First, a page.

FRANKFURT (Reuters) - Germany’s telecoms regulator wants an early auction of mobile frequencies to make sure demand for growing wireless services is being met, despite opposition from cash-strapped operators in Europe’s biggest mobile market.
In a document published on its website on Monday, the regulator said it was planning to start the auction process for the 900 MHz and 1,800 MHz frequencies, currently licensed to handle voice calls, from 2014.
That is almost three years before the current licences expire, at the end of 2016.
Deutsche Telekom, Vodafone Germany, KPN and Telefonica Deutschland had asked the regulator for an extension of their 900 MHz and 1,800 MHz licences until 2018 or later.
All argued a potentially expensive auction should be delayed because they needed financial firepower for investments in the roll-out of super-fast mobile networks, known as 4G or LTE.
Last year an auction of 4G wireless frequencies yielded 3.8 billion euros in the Netherlands, with prices so high that market leader KPN said it would have to cut its dividend.
The German regulator said on Monday it would also add 700 MHz spectrum to the auction, currently in use by radio and television broadcasters as well as spectrum in the 1.5 GHz band.
The auction could put pressure on the balance sheets of the operators, especially KPN and Telefonica Deutschland, the two smaller players.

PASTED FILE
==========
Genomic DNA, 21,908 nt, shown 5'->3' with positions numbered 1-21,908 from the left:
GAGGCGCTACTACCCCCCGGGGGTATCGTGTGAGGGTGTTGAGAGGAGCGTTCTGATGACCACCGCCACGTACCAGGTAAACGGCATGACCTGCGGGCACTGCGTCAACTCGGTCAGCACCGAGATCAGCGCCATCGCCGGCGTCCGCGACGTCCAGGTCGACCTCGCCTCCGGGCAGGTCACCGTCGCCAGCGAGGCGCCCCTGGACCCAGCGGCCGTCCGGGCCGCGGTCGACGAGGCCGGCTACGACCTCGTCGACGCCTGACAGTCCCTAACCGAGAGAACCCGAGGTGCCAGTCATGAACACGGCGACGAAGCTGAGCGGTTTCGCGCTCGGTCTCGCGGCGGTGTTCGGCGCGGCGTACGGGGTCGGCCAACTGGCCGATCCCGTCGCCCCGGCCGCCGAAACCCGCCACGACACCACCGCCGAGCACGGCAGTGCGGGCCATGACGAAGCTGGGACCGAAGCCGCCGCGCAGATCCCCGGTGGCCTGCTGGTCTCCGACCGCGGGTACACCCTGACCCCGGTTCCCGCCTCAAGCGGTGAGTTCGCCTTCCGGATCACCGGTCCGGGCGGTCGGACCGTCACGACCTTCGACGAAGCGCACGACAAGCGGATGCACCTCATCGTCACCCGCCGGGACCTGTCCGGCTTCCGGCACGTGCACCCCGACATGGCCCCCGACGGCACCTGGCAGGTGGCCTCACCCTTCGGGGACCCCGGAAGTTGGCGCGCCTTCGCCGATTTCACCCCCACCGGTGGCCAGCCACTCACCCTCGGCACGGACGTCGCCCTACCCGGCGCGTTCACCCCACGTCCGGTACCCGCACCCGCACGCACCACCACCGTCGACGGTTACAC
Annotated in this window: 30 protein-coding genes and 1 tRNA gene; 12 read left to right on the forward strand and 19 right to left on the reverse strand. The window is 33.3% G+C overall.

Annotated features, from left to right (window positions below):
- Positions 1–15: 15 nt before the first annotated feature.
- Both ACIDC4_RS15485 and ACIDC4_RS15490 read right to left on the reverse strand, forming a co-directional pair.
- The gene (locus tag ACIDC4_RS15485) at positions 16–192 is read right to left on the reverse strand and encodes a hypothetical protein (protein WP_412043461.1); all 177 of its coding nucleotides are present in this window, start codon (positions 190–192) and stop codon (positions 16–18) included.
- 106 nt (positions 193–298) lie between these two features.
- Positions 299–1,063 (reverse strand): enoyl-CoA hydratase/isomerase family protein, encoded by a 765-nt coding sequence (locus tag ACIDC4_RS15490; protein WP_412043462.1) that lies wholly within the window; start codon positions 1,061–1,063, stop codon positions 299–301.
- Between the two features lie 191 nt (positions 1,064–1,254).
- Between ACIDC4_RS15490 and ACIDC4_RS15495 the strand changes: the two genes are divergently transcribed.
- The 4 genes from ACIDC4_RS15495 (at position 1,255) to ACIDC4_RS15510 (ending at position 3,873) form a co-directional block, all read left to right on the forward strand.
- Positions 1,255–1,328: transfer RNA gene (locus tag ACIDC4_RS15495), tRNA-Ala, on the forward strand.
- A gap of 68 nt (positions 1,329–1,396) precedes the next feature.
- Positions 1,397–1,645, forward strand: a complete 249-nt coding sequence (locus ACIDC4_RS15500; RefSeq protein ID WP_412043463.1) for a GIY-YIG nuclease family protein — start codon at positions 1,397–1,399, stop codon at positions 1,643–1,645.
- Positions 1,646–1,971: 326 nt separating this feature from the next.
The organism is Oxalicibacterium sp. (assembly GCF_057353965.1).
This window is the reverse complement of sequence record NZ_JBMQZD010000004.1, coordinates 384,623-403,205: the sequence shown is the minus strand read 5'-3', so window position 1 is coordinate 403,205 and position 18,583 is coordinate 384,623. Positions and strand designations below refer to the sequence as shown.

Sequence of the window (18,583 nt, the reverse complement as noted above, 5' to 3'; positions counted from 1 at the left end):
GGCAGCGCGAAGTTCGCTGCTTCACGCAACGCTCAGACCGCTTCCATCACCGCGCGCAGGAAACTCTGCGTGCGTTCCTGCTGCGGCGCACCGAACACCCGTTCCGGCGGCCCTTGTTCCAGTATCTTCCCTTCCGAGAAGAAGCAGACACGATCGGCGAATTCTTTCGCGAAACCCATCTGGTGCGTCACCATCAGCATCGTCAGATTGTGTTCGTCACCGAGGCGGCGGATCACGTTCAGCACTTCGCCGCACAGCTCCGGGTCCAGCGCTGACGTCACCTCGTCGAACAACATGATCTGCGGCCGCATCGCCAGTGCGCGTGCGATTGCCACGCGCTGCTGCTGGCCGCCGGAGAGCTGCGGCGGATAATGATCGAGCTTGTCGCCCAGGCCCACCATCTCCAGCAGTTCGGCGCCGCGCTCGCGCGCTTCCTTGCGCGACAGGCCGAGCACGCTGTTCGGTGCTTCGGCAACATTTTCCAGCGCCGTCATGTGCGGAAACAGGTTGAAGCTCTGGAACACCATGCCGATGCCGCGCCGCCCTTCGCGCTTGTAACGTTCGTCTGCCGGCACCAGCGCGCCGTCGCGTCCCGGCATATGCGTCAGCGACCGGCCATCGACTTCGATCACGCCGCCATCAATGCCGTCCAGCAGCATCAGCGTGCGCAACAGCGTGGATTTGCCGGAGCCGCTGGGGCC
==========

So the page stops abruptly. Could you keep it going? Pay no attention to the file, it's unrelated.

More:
“An early auction would mean a cash drain for the operators, who are in the middle of some heavy investments in the rollout of a LTE network,” said a fund manager who holds shares in all four operators.
The manager, who declined to be identified, said an auction could also lead to new talks about network sharing between operators in the German market because KPN and Telefonica may realise they need to team up to keep up with the market leaders.
KPN and Telefonica held talks about a merger of their German activities in 2012 and have also discussed network sharing to reduce costs. But Markus Haas, Telefonica Deutschland’s chief strategy officer, said no talks were currently being held.
Operators have until October to submit their opinion about the regulator’s plans. A final decision will be made early next year.
Deutsche Telekom shares closed down 1.9 percent, while Telefonica Deutschland lost 1.5 percent, slightly underperforming a 1.3 percent lower telecom index. KPN shares lost 3.4 percent in Amsterdam. Shares in Vodafone, which has agreed to buy Germany’s largest cable operator Kabel Deutschland, rose 0.3 percent in London.
Reporting by Harro ten Wolde; Editing by Marilyn Gerlach and Pravin Char